In the November elections, NJ voters voted, with 61% in support, to amend the NJ State Constitution to increase the minimum wage, effective January 1, 2014, from $7.25 per hour to $8.25 per hour. The amendment will also require annual increases to the minimum wage in the event of a cost of living increase. NJ has become just the fifth state in the union to make the minimum wage a matter of constitutional mandate.
January 2014 Archives
State benefit programs in both New Jersey and California have become the model for a new program that has been proposed at the federal level. The new piece of legislation that has been proposed is one that would take the employee rights enumerated under the Family and Medical Leave Act of 1993 to a new level.
In the hierarchy of a corporation, a New Jersey employee may not always agree with the decisions of a supervisor or other individuals higher up on the organizational tree. There are times when subordinates must simply keep their mouths shut and do as instructed. There are, of course, other instances in which employees should refuse with the full weight of the law behind them.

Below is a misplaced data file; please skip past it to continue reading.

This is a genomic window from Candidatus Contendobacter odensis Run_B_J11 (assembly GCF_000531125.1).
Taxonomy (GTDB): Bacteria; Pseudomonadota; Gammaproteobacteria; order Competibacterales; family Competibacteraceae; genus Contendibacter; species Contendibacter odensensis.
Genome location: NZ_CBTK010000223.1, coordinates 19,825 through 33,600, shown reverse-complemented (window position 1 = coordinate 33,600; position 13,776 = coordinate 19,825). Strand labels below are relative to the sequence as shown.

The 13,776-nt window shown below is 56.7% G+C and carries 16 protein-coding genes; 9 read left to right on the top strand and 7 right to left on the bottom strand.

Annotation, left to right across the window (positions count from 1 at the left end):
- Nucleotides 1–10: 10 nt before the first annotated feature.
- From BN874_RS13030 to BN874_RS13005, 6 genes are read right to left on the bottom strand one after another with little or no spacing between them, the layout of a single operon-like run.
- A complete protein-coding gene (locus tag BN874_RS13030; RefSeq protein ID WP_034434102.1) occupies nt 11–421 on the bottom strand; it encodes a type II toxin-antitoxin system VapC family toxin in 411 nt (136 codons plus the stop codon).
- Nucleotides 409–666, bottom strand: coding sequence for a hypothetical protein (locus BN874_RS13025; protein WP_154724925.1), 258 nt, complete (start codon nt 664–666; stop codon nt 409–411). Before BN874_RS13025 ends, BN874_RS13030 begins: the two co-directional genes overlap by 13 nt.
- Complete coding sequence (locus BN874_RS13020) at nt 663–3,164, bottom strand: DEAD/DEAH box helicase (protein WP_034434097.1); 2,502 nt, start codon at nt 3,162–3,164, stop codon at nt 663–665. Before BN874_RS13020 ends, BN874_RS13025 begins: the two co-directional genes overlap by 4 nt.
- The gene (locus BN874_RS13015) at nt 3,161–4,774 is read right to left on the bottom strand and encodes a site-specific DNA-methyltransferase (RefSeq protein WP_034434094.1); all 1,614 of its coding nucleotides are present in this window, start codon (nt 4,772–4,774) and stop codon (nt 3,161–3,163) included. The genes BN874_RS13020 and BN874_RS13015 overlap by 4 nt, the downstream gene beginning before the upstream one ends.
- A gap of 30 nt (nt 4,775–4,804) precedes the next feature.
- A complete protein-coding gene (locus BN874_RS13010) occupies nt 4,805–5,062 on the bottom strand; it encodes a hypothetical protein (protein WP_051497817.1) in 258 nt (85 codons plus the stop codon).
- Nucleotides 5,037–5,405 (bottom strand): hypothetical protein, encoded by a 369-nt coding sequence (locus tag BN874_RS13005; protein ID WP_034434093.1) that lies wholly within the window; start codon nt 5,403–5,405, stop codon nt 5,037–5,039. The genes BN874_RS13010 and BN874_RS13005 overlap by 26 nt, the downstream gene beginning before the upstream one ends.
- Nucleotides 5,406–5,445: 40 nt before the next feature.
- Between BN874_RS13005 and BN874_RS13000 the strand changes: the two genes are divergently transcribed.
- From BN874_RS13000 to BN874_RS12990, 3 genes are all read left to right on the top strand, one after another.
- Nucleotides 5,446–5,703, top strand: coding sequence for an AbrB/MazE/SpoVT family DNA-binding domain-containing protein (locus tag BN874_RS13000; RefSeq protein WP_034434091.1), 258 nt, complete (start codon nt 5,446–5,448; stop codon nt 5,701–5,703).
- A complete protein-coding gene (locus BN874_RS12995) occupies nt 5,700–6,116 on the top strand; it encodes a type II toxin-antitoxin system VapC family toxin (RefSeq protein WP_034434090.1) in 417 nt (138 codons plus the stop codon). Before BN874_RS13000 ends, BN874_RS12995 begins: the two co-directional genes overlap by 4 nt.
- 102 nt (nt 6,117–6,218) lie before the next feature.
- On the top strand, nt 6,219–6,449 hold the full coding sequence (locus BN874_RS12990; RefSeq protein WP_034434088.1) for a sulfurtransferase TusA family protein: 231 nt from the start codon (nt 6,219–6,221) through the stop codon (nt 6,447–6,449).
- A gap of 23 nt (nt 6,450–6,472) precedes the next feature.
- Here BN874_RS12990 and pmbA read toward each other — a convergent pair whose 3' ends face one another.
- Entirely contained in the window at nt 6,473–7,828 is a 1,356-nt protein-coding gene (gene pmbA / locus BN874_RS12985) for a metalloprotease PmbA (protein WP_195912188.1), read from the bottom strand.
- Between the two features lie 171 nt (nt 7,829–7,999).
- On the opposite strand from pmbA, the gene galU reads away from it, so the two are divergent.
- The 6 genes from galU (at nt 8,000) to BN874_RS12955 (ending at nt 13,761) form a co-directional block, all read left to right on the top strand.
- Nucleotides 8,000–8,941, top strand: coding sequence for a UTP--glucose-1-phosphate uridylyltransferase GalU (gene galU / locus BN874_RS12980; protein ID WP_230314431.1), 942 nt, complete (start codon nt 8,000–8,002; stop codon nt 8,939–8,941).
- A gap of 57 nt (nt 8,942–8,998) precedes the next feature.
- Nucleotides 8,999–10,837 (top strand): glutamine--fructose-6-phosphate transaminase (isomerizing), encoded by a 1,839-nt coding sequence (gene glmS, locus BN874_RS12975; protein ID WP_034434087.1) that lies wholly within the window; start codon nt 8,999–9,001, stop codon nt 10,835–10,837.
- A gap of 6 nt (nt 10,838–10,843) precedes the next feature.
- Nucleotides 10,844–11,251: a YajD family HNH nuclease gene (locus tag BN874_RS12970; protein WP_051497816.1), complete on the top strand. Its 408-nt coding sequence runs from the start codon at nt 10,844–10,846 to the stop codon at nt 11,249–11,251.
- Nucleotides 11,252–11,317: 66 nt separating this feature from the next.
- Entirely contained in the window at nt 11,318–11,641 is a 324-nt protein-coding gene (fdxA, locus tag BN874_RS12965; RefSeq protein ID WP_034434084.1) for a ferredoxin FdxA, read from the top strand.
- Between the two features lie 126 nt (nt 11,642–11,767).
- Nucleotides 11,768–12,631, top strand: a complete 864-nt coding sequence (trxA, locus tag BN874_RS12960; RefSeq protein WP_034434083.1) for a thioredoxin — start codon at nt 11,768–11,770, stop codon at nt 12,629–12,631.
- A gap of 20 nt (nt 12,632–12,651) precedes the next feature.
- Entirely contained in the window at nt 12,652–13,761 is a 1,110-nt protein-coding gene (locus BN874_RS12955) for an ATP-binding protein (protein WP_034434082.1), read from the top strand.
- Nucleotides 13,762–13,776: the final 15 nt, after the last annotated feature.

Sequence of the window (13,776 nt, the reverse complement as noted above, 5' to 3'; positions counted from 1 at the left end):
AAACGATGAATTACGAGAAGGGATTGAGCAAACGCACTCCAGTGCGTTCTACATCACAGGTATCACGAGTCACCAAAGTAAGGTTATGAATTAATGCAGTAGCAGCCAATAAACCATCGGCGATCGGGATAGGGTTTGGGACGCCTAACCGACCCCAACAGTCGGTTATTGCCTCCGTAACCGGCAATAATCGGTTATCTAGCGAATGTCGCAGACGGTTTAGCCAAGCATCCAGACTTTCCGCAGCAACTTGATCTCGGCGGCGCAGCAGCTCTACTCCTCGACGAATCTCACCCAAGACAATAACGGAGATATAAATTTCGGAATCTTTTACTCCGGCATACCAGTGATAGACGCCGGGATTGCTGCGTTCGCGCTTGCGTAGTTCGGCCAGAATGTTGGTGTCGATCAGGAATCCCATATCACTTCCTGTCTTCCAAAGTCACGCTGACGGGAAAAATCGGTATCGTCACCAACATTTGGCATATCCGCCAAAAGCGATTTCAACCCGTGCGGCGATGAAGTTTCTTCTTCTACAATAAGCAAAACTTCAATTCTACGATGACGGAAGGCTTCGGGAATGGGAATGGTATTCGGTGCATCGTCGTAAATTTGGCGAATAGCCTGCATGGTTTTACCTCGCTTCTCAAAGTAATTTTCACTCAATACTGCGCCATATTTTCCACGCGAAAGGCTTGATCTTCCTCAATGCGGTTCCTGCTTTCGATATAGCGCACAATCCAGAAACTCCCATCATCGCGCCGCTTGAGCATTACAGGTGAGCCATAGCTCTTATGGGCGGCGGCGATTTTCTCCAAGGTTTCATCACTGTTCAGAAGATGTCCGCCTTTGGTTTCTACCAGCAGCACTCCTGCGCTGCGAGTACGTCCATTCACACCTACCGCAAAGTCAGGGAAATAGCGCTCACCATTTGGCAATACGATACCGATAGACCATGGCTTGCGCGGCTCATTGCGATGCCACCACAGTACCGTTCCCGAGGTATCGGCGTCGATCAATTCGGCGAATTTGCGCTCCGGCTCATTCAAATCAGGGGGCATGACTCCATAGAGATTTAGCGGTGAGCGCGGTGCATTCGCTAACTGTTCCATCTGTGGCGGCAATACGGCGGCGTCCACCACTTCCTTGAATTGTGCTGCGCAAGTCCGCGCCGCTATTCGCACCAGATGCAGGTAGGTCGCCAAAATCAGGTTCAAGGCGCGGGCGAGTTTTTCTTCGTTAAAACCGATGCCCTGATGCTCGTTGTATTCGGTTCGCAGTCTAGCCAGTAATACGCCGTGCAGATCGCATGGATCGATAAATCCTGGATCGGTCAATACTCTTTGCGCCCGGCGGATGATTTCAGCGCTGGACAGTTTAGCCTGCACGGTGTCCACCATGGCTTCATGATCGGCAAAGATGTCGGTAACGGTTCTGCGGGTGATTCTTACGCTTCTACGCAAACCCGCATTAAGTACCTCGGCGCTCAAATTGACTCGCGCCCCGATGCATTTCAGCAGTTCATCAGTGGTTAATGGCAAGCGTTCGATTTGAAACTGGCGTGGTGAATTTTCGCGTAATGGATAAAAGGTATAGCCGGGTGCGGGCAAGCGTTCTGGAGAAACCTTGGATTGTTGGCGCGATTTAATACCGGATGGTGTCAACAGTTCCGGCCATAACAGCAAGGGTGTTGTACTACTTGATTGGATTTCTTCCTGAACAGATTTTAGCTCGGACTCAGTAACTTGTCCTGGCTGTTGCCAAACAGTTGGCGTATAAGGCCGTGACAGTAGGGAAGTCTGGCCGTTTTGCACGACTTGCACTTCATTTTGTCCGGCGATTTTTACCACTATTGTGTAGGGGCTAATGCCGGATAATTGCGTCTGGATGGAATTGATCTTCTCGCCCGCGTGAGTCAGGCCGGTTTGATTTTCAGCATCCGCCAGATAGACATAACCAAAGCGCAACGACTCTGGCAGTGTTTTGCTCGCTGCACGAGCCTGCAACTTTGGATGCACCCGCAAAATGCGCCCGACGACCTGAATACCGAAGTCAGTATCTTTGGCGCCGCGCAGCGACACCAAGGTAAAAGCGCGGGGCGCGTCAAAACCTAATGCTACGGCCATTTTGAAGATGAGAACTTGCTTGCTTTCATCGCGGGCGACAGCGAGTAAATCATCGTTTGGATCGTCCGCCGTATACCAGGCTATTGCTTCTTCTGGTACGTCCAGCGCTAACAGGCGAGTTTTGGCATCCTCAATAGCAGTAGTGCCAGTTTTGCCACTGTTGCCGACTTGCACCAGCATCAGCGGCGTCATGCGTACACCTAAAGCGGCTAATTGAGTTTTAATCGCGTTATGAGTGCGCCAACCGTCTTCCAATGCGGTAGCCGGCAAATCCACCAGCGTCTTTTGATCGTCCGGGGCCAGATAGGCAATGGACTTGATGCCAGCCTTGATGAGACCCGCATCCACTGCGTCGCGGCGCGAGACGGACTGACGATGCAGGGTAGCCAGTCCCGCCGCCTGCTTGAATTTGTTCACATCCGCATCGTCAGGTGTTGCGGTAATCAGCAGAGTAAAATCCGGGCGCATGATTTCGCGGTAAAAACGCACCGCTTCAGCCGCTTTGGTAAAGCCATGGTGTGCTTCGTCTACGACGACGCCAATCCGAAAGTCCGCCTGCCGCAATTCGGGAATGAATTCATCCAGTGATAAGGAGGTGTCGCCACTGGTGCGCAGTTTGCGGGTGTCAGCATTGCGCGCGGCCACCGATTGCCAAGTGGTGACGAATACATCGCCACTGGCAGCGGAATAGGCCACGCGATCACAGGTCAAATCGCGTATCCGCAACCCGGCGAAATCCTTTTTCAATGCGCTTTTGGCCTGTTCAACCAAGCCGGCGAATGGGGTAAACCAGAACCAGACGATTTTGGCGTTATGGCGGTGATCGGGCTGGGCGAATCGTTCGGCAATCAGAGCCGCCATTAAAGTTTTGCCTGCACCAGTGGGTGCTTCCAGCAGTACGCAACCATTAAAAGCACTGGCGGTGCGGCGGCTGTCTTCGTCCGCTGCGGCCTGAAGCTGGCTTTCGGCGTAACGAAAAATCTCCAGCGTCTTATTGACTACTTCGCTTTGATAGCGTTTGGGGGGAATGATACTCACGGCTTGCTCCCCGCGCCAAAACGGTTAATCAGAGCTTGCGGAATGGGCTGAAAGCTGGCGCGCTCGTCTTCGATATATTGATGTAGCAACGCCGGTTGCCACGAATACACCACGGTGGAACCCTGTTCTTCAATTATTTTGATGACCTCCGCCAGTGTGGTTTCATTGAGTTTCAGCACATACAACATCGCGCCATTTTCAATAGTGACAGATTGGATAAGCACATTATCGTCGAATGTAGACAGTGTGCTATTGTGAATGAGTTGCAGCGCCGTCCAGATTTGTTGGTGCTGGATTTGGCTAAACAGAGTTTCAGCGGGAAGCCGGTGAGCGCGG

For three years, the number of discrimination claims that were filed with the Equal Employment Opportunity Commission were at some of the highest levels in the agency’s history. From 2010 to 2012, there were a minimum of 90,000 claims filed each year. These claims included discrimination or bias against all protected classes -- a trend that is common during a recession.
Just before 2013 ended, a settlement was reached in an employment lawsuit involving a New Jersey-based dairy company. Cream-o-Lakes does business in the private and the public sector by providing dairy products to schools, federal agencies and commercial businesses in New Jersey as well as several neighboring states.
Let's pretend that your daughter, all of 22 years old, has just graduated College. She's got a Business Degree, but in the 21st century economy, she's finding the job market tough. She finds, and accepts, a position as a "volunteer intern" with a company where she hopes, if she does well, she might obtain a job offer in due course. She's living at home, but she's getting up, each morning, bright eyed and bushy tailed, to go to work and make her bones. She's looking forward to her future and considers this voluntary work a brief "stop-over" to a paid job.